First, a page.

How should we interpret Boltzmann's distribution when the set $\{ E_1, E_2, \cdots, E_k \}$ (in increasing order) of energy levels is a finite set? In that case, the expected energy cannot exceed $E_k$, and in any case the infinite temperature distribution would be uniform over the $k$ microstates, and have expected energy $E = \dfrac{1}{k} \sum_i{E_i}$, wouldn't it?

My understanding is as follows:

Boltzmann's distribution arises from maximizing $-\sum_i{p_i \log p_i}$ subject to $\sum_i{p_i} = 1$ and $\sum_i{p_i E_i} = E$. From this, we get:

$p_i = \dfrac{1}{Z} e^{- \beta E_i}$

$Z = \sum_i{e^{-\beta E_i}}$

where $\beta$ is the Lagrange multipler of the constraint $\beta (\sum_i{p_i E_i} - E)$

So, the case of $\beta = 0$ should arise if we set $E = \infty$, but that is unattainable.

EDIT: Digging a little further, I realized that if we use:

$E(\beta) = - \dfrac{ \partial \log Z(\beta) }{ \partial \beta } = \dfrac{1}{Z}\sum_i{E_i e^{-\beta E_i}}$


$E(0) = \dfrac{1}{k} \sum_i{E_i}$

So, this is a counterintuitive result, that at infinite temperature, this system will have finite average energy. I suppose this means that no physical system has only a finite number of quantum states? That is, there is always a higher energy state for it if you want to add energy?

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    $\begingroup$ Temperature and energy are not the same thing, and not quite so closely related as is sometimes supposed. A system with upper-bounded energy has a vanishing heat capacity at high temperature. $\endgroup$ Sep 29, 2020 at 21:59

3 Answers 3


If a system has a bounded set of accessible energy states, then higher temperature should not be interpreted as more energy. As you have found, such systems admit perfectly well-defined and physical $\beta=0 \iff T=\infty$ configurations. They also admit negative temperature $(\beta<0)$ configurations, where the entropy decreases with increasing system energy. As always, if two systems come into contact then heat will flow in the direction of increasing $\beta$ - this implies that negative temperature systems are "hotter" than positive temperature systems, but this is an artifact of choosing to think about $T$ instead of $\beta$.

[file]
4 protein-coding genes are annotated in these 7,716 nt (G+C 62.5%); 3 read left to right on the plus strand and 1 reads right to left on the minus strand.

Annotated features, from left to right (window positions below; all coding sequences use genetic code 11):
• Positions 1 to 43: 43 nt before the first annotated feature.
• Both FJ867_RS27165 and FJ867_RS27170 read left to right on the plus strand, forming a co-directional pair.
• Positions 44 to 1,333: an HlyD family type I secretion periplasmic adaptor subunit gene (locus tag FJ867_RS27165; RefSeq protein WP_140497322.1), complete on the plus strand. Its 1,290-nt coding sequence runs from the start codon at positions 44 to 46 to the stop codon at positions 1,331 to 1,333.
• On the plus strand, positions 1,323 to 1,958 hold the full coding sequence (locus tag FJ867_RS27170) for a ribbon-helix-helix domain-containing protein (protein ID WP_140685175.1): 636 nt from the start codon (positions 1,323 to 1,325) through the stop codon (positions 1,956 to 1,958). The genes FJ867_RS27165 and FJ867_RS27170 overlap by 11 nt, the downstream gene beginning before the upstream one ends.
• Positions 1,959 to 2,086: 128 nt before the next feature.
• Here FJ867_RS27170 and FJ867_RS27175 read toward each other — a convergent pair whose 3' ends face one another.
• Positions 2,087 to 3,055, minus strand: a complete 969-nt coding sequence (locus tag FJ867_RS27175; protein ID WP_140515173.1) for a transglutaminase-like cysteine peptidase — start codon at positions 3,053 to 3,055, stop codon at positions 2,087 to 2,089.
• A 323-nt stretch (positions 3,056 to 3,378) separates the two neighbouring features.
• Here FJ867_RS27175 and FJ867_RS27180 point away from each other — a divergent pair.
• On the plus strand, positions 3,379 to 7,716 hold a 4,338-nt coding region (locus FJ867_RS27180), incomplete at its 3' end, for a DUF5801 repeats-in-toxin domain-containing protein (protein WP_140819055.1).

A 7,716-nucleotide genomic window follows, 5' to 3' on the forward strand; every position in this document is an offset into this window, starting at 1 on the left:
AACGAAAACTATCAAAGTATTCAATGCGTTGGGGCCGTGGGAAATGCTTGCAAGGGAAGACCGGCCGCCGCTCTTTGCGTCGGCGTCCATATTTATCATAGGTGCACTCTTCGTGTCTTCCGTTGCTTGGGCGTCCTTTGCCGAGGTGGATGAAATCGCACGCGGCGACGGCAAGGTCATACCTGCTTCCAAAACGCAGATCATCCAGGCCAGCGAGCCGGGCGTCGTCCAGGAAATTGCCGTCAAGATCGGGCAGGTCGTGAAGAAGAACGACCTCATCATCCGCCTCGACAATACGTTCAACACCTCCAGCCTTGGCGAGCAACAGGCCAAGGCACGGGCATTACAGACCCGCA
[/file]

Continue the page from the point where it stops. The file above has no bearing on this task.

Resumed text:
I suppose this means that no physical system has only a finite number of quantum states? That is, there is always a higher energy state for it if you want to add energy?

Not at all. Systems like the one you describe are perfectly physical - see e.g. this APS review article from 1956. There's no reason in principle that $\beta$ cannot be zero or negative, but both happen only when the total energy of the system has an upper bound.

  • $\begingroup$ Weird. So, what would happen if you took this system (with finite number of microstates, each with finite energy level), and placed it in a heat bath, and then cranked up the temperature of the heat bath without bound? Would the distribution of the system's microstates be driven just to the uniform distribution? (Even though the skewed distribution of 100% occupancy at the highest energy level would give higher average energy?) $\endgroup$ Sep 29, 2020 at 22:12
  • $\begingroup$ Oh, that is so weird - I didn't realize that Beta going towards -infinity causes the Boltzmann distribution to concentrate 100% occupancy at the highest energy level. Cool! $\endgroup$ Sep 29, 2020 at 22:27
  • $\begingroup$ @HenryBigelow Yes, that's what would happen. $\endgroup$
    – J. Murray